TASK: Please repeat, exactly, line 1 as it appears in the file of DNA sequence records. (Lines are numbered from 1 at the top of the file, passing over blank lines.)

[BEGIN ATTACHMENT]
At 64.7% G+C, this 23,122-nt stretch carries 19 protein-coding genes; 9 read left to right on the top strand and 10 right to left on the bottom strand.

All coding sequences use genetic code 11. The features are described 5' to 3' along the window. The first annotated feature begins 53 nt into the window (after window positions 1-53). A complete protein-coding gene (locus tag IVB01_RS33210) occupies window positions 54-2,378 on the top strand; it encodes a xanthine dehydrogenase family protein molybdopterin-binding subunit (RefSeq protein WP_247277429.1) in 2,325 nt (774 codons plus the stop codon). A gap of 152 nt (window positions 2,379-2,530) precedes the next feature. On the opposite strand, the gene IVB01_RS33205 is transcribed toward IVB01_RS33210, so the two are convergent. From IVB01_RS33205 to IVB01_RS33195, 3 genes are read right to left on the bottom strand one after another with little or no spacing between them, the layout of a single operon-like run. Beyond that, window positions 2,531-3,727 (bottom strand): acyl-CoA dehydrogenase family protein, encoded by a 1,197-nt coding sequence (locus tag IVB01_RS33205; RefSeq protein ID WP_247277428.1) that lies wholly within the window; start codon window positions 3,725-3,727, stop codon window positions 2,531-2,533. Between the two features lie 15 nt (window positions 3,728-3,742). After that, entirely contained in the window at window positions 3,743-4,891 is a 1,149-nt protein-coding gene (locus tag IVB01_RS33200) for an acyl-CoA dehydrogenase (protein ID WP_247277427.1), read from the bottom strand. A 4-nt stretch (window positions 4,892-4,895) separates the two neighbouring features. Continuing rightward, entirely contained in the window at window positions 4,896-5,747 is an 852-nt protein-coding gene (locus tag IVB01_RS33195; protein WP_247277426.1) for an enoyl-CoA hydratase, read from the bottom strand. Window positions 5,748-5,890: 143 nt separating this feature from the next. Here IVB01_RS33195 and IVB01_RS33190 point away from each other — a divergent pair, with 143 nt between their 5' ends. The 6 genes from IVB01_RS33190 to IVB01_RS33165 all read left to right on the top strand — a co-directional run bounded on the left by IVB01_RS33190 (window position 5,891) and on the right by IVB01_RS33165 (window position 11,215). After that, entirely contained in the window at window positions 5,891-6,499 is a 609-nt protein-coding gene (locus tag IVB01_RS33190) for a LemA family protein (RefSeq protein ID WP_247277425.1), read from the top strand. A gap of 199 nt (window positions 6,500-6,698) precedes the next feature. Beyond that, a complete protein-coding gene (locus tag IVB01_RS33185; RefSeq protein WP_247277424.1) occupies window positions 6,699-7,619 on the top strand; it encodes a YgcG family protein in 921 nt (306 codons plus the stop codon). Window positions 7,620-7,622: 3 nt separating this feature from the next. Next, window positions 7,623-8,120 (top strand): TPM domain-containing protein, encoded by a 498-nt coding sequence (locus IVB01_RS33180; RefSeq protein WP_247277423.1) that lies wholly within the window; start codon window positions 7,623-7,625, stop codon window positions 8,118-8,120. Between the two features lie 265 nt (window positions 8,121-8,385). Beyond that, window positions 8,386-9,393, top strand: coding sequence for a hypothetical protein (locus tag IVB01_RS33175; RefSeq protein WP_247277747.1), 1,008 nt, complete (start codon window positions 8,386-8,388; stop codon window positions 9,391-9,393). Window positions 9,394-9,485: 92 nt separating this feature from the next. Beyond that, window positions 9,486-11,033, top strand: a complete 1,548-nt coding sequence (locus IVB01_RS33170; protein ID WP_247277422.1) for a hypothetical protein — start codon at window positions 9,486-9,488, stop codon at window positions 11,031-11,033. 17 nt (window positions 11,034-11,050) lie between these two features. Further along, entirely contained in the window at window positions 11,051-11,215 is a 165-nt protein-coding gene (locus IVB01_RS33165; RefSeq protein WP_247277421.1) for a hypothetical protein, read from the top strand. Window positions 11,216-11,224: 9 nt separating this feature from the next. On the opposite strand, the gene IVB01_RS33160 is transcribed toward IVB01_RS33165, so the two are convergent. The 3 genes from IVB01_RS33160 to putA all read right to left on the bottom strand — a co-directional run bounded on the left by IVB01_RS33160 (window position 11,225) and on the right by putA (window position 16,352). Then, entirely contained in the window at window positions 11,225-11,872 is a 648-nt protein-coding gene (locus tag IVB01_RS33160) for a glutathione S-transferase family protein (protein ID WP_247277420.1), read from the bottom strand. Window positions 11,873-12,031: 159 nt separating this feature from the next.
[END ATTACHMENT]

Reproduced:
At 64.7% G+C, this 23,122-nt stretch carries 19 protein-coding genes; 9 read left to right on the top strand and 10 right to left on the bottom strand.